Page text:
The reports showed that there were several students who identified the shooter as Michael Willis, that the fourth student’s identification was the sole foundation connecting the three defendants to the crime and there was an unexplained shift in the investigation from one perpetrator to three. In addition, the notes revealed that anonymous calls implicated Willis as the gunman, that witnesses told officers that Willis later was seen wearing DeWitt’s jacket, and that Willis had admitted he shot DeWitt.

In 2019, Chestnut wrote to the Conviction Integrity Unit at the Baltimore City District Attorney’s Office asking that his case and that of Watkins and Stewart be re-investigated based on the documents that he had obtained.

In May 2019, the unit agreed to review the case. Elizabeth Hilliard, assistant public defender in the Maryland Public Defender’s office, and Brianna Ford, deputy director of the University of Baltimore Innocence Project Clinic, agreed to represent Chestnut. The Mid-Atlantic Innocence Project lawyers Frances Walters and Isabel Corngold and the law office of Christopher Nieto represented Watkins. Boothe Ripke and Rachel Wilson, of the law office of Nathans & Biddle, represented Stewart.

During the prosecution’s re-investigation, all four witnesses recanted their identifications of Chestnut, Watkins and Stewart, and all said the police had heavily coached them.

A visit to the school showed that it was physically impossible for witness #4 to have seen the shooting through the grate. Witness #4 admitted during an interview that she did not see the shooting.

Witnesses #1 and #2 recanted and also said that that witness #4 did not and could not have seen the shooting. Witness #1 recalled “many arguments” with police and the trial prosecutor because he insisted that witness #4 could not have seen the shooting if she were behind the grate.

Witness #1 said that the only things he and police agreed upon were the time and place of the murder. He said he was taken out of school numerous times and was “pressured” and “coerced” into “seeing things the police’s way.” He said he and the other witnesses were “treated like criminals.” Witness #1 said police supplied him with the facts instead of accepting what he said—that he saw one person involved in the shooting and two others who were nearby and not involved.

In his recantation, witness #2 said that he identified the defendants the third time he was shown the photo array after police told him “we have witnesses who said Chestnut, Watkins and (Stewart) did it.” Witness #2 said that his grand jury testimony—that one person named Michael was the shooter—was accurate, and that he gave false trial testimony because he was under intense pressure. Witness #2 said that the prosecutor accused him of “protecting” the defendants, and warned him that if he testified as he had in the grand jury, he could be charged with perjury or accessory after the fact.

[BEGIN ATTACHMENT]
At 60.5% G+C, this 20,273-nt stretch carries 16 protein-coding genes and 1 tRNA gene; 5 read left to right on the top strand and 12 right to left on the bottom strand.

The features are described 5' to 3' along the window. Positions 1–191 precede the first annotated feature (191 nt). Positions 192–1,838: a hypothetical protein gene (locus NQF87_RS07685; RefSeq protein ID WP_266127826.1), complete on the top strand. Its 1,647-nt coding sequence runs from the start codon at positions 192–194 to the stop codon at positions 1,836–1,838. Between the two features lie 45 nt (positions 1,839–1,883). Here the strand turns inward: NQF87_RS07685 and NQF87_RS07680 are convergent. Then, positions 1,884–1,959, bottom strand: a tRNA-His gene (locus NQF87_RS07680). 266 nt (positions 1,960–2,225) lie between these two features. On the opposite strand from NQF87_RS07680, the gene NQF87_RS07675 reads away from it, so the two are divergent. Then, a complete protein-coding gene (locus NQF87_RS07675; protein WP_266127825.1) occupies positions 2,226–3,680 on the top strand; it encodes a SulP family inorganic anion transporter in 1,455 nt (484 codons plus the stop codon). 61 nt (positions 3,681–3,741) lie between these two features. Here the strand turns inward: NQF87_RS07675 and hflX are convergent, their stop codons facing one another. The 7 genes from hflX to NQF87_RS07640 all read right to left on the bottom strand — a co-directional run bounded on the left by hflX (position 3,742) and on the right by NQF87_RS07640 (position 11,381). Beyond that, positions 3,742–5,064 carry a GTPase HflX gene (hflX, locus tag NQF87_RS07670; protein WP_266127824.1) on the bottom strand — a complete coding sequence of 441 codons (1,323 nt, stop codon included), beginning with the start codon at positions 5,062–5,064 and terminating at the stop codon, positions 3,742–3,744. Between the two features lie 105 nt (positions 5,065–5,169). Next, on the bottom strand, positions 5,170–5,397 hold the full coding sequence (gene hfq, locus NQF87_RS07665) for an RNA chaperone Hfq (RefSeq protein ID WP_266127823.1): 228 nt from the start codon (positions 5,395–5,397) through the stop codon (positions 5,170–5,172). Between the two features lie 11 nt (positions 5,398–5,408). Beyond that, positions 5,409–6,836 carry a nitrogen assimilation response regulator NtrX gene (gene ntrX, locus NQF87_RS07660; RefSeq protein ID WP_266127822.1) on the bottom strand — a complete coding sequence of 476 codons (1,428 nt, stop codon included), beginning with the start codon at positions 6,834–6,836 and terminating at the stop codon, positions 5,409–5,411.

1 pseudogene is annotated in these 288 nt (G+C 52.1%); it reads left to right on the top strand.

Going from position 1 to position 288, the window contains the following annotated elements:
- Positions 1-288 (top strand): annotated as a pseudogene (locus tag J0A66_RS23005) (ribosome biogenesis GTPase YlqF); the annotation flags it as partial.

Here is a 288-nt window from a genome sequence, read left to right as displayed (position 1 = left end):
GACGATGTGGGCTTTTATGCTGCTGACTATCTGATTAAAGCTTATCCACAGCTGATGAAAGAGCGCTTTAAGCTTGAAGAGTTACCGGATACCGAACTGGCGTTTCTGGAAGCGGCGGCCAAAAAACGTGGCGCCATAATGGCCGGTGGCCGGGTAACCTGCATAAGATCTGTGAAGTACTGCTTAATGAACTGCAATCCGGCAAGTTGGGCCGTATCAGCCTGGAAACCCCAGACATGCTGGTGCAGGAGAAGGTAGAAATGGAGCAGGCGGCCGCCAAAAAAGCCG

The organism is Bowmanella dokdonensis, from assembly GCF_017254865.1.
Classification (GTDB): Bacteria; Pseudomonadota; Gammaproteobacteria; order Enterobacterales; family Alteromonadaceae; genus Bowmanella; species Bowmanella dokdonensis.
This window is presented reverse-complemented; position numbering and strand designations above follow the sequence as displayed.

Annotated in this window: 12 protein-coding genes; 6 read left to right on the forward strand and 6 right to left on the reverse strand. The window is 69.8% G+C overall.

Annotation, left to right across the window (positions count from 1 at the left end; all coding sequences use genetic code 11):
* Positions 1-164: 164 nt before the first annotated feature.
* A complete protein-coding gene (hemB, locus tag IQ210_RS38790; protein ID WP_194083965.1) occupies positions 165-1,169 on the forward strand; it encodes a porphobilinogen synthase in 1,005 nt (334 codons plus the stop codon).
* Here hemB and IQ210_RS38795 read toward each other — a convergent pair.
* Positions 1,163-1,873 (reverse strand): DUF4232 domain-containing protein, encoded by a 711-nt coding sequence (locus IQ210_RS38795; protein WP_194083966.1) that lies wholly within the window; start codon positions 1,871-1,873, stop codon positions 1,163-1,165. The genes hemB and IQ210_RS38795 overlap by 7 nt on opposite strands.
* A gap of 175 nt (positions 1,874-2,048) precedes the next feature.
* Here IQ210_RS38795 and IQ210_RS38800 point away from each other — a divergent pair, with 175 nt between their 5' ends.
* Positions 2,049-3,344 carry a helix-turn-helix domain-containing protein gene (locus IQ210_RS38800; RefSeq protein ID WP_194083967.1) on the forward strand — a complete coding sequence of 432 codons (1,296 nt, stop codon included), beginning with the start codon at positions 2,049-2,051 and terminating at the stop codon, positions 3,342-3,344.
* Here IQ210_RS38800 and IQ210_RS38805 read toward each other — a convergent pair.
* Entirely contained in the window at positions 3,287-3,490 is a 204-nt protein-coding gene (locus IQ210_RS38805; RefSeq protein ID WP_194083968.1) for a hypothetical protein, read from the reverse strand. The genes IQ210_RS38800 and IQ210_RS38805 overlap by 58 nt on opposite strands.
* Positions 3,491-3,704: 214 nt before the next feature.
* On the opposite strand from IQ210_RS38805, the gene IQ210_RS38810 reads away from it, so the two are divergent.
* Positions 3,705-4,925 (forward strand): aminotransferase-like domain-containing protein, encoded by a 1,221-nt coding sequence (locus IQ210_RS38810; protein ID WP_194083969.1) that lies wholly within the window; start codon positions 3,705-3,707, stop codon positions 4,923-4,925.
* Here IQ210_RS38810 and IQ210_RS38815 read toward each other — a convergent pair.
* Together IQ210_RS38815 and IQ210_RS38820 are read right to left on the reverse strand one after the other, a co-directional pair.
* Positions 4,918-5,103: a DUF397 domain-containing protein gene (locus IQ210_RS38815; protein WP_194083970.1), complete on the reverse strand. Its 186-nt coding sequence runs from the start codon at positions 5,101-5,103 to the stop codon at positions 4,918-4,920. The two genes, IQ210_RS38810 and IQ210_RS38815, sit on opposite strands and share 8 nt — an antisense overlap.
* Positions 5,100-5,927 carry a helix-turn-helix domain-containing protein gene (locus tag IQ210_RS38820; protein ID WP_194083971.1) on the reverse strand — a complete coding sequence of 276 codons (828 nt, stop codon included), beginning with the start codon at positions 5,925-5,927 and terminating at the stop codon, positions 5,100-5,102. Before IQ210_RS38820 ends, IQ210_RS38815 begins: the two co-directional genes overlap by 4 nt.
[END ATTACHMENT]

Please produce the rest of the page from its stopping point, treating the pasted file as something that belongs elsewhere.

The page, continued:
Witness #2 said that he told the prosecution that there was “one shooter and that was Michael Willis.” He said that after the shooting, Willis stalked him and threatened to kill him. Witness #2 said Willis was in the courtroom on the day he testified. Willis approached him outside the courtroom and said that the defense was trying to say that Willis committed the crime. Witness #2 also said that Detective Kincaid showed him the photo array the third time and said, “We have testimony that the guys who did it are in the pictures.”

In his recantation, witness #3 told the prosecution that it was “asinine” to think that he could see faces in the hallway where the shooting occurred from his vantage point at the time. He recalled that at the time of the trial, all four of the witnesses were in a room together where they were “coached on what to say.”

The prosecution also located two witnesses who said they were with Chestnut, Watkins, and Stewart at the school and were also escorted out. Both witnesses said that they all left the school grounds and later played video games.